PropTech

3D Printed Houses: The Future Of Affordable Housing

Around 1.6 billion people don’t have adequate shelter. Due to the global pandemic, every nation is expected to struggle with affordable and safe housing in the near future. 

Groundbreaking tech companies are now doing what was once thought to be impossible, providing cost-effective shelter. They use 3D printing, engineered materials, and robotics to build houses quickly while saving money. We’re in the early days of 3D building homes and the technology is now available for builders and contractors.

Kevin May, President at LandHub says, “When the industry matures, we believe we’ll witness a completely new world of housing. These homes aren’t only for the poor — everyone will benefit.” 

What exactly are 3D printed houses?

3D printed homes are built using the process called “additive manufacturing.” This process builds the house’s structure layer upon layer utilizing a unique concrete printer. 

The printers are robotic, similar to those used in the automotive industry. They have a nozzle on a robotic arm or a crane that dispenses the concrete in a pre-planned pattern. Some use a support arm moving back and forth on rails while it pumps out concrete.

Can 3D printers build a complete house?

Most 3D printed homes require the hands-on support of people who are training in the technology. The technicians constantly monitor the progress, checking the concrete levels and the finishes. 

3D printers can build the foundation, exterior, and interior walls (i.e. the structure’s structure).

3D printers cannot make a building habitable; when they will truly revolutionize the construction industry. Currently, they don’t install or create all the finishes and services. The construction workers install windows, doors, heating, cooling, plumbing, and interior fixtures and decor. However, we’re optimistic that technology will advance and these things could be completed by robotics in the future.

Materials of 3D printed homes 

Mostly, 3D printed homes are built of concrete, but one Italian company uses natural fibers, rice waste, and raw earth to construct homes. They use any natural resources they can find at the locations where they build. They believe this “bio cement” is better for our environment and makes the process more affordable.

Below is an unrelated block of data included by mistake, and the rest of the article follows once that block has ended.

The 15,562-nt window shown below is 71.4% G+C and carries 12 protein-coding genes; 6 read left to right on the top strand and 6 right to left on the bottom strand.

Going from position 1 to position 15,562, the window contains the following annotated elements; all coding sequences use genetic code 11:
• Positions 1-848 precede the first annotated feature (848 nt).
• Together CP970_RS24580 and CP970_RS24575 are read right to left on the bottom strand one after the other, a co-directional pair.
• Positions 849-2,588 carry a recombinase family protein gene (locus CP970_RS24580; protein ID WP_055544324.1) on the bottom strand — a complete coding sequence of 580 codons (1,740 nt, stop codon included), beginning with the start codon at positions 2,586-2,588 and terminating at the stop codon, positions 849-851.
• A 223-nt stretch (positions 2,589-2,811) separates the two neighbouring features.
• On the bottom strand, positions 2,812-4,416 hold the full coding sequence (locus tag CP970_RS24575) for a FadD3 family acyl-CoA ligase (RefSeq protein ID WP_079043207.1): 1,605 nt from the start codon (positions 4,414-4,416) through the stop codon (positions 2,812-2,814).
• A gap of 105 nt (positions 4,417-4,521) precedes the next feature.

Some companies are even experimenting with bioplastic and terra-cotta bricks. They aim to offer more affordable homes to both undeveloped and industrialized countries. 

When are the 3D printed houses ready?

The timeline depends on house size. Many companies can build a 3D house in 1 to 3 days. The small houses (less than 650 square feet) can be printed in less than a day. It takes three days if the homes are about 2,000 square feet.

This estimated time is for 3D printing the exterior and interior walls. You know that you’d need additional time to finish your house. You’d need to add windows, doors, fixtures, plumbing, cooling, heating, and electrical.

Advantages of constructing 3D homes

  • Faster construction: The home’s walls and foundation will be built in a few days.
  • Reduced labor: With 3D concrete printing, companies hire a few people to monitor the 3D printer. 
  • More affordable: ICON, a 3D printer manufacturer, says home construction cost is reduced by 10% to 50%. 
  • Less waste: People don’t have to carve or cut materials to make the house, so this type of construction is less wasteful. 3D printers only use the amount of material that you need to finish the home.
  • More endurable: Reinforced concrete is a stronger material for the areas disposed to natural disasters. Most shelter and safe rooms are built with reinforced concrete since it’s unaffected by high wind, fire, pest, and mold.
  • Endless design possibilities: 3D printed houses are a completely new world for architects. 

Final thoughts

3D homes could become a concrete reality and save a global housing crisis. Darren Robertson of Northern Virginia Home Pro told us that, across America, the cost of housing has far outpaced increases in salaries, so much so, that property prices are growing at twice the rate of wages. 

Similarly, the Major Challenge of Inadequate U.S. Housing Supply recently estimated that 2.5 million additional housing units will be needed to make up America’s housing shortage. 3D printing could simultaneously solve the housing affordability and shortage problem.

Luke Fitzpatrick

Luke Fitzpatrick has been published in Forbes, The Next Web, and Influencive. He is a guest lecturer at the University of Sydney, lecturing in Cross-Cultural Management and the Pre-MBA Program. Connect with him on LinkedIn.

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Luke Fitzpatrick

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